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HOME > J Prev Med Public Health > Volume 42(1); 2009 > Article
Evaluation Studies The Factors Implicated When an Individual Starts to Smoke Again After a 6 Month Cessation.
Hyo Kyung Son, Un Young Jung, Ki Soo Park, Sin Kam, Sun Kyun Park, Won Kee Lee
Journal of Preventive Medicine and Public Health 2009;42(1):42-48
DOI: https://doi.org/10.3961/jpmph.2009.42.1.42
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1Department of Preventive Medicine, School of Medicine, Kyungpook National University, Daegu, Korea. kamsin@knu.ac.kr
2Graduate School of Public Health, Kyungpook National University, Daegu, Korea.
3Department of Preventive Medicine, School of Medicine, and Institute of Health Sciences, Gyeongsang National University, Jinju, Korea.

OBJECTIVES
This study was conducted to examine the factors implicated when people start smoking again after a 6 month cessation, and was carried out at the smoking cessation clinic of a public health center. METHODS: The study subjects were 191 males who had attended the smoking cessation clinic of a public health center for 6 months in an attempt to quit smoking. Data was collected, by phone interview, regarding individual smoking habits, if any, over the 6 month study period. The factors which may have caused an individual to smoke again were examined. This study employed a health belief model as it theoretical basis. RESULTS: Following a 6 month cessation, 24.1% of the study group began to smoke again during the 6 month test period. In a simple analysis, the factors related to individuals relapsing and smoking again included barriers of stress reduction, body weight gain and induction of smoking by surroundings among perceived barriers factor of our health belief model (p<0.05). In multiple logistic regression analysis for relapsed smoking, significant factors included barriers of stress reduction and induction of smoking by surroundings (p<0.05). The most important reason of for an individual to relapse into smoking was stress (60.9%) and the most likely place for a relapse to occur was a drinking establishment (39.1%). CONCLUSIONS: Our results indicate that both regular consultations and a follow-up management program are important considerations in a public health center program geared towards maintaining smoking cessation.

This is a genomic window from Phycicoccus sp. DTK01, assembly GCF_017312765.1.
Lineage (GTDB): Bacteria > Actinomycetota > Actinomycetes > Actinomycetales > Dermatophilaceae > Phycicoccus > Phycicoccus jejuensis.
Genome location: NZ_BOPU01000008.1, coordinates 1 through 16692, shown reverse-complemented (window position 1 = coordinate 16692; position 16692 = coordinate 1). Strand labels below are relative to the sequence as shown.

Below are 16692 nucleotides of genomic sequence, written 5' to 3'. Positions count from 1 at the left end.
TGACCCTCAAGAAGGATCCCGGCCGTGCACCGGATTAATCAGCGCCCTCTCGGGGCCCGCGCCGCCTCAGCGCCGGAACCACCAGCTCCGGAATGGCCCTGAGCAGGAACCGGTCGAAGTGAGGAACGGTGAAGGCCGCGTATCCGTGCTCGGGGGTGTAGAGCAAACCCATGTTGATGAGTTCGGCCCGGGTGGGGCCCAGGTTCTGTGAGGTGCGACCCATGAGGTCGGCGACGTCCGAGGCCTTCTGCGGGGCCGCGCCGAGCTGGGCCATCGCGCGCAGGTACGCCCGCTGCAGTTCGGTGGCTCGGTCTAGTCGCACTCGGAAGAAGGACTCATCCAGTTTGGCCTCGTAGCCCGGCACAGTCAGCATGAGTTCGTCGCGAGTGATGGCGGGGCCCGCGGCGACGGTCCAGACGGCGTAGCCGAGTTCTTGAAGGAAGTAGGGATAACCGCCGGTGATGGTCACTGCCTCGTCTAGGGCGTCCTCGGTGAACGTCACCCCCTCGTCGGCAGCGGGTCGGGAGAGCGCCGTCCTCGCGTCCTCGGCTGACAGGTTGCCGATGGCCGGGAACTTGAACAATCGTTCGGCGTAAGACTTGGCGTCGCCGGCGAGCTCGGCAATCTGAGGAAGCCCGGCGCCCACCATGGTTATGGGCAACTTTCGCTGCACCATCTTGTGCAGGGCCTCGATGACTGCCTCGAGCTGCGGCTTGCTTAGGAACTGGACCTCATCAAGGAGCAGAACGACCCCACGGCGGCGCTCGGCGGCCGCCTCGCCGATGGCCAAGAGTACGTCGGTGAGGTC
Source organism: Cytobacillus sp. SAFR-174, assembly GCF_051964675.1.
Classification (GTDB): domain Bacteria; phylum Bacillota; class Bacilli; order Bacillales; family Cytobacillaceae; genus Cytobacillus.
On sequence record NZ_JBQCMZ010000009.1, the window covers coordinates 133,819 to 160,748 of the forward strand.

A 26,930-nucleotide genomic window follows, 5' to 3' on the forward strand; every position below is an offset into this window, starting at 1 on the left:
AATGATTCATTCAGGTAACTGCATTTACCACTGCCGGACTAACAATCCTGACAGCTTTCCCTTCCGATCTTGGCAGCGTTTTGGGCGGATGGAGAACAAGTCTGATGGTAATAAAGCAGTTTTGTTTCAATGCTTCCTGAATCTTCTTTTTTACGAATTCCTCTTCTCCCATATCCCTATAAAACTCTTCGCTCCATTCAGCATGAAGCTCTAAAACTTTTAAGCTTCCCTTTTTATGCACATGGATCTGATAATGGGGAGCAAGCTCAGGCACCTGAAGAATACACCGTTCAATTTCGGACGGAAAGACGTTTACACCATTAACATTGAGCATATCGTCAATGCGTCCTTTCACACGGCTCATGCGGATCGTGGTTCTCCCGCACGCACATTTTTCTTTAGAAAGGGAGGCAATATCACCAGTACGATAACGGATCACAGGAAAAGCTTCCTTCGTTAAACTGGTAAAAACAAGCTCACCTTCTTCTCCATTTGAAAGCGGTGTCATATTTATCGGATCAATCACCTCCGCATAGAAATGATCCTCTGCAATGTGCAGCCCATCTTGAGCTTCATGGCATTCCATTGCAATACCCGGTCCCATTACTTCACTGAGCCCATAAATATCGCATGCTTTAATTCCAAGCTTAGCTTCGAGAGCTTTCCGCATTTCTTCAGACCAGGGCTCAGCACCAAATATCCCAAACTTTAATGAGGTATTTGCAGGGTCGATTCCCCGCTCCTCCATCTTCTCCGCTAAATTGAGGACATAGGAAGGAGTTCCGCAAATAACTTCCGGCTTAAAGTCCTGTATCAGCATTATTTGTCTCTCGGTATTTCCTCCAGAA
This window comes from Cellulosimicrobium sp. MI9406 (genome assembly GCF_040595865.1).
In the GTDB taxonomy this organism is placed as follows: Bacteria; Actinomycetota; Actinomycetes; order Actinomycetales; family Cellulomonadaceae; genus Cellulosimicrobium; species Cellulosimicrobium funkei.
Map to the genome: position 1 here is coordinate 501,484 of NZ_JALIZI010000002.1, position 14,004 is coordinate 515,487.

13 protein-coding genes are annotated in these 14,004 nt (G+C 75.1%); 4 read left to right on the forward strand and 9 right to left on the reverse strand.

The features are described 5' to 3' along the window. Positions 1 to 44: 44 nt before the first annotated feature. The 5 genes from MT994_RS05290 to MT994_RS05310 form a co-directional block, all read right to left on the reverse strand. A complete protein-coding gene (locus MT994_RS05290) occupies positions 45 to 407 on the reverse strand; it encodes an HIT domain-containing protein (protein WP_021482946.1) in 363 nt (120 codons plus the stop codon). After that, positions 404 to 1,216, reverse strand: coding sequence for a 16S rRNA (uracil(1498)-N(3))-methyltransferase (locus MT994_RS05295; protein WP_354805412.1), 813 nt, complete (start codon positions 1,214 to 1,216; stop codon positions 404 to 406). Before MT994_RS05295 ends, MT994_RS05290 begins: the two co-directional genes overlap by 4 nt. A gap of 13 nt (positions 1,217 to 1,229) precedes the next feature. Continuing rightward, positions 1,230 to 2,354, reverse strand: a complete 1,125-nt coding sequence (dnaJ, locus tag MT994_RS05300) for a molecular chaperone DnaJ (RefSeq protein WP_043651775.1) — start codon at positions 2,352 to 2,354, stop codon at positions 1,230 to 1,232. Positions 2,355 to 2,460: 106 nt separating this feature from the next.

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JPMPH : Journal of Preventive Medicine and Public Health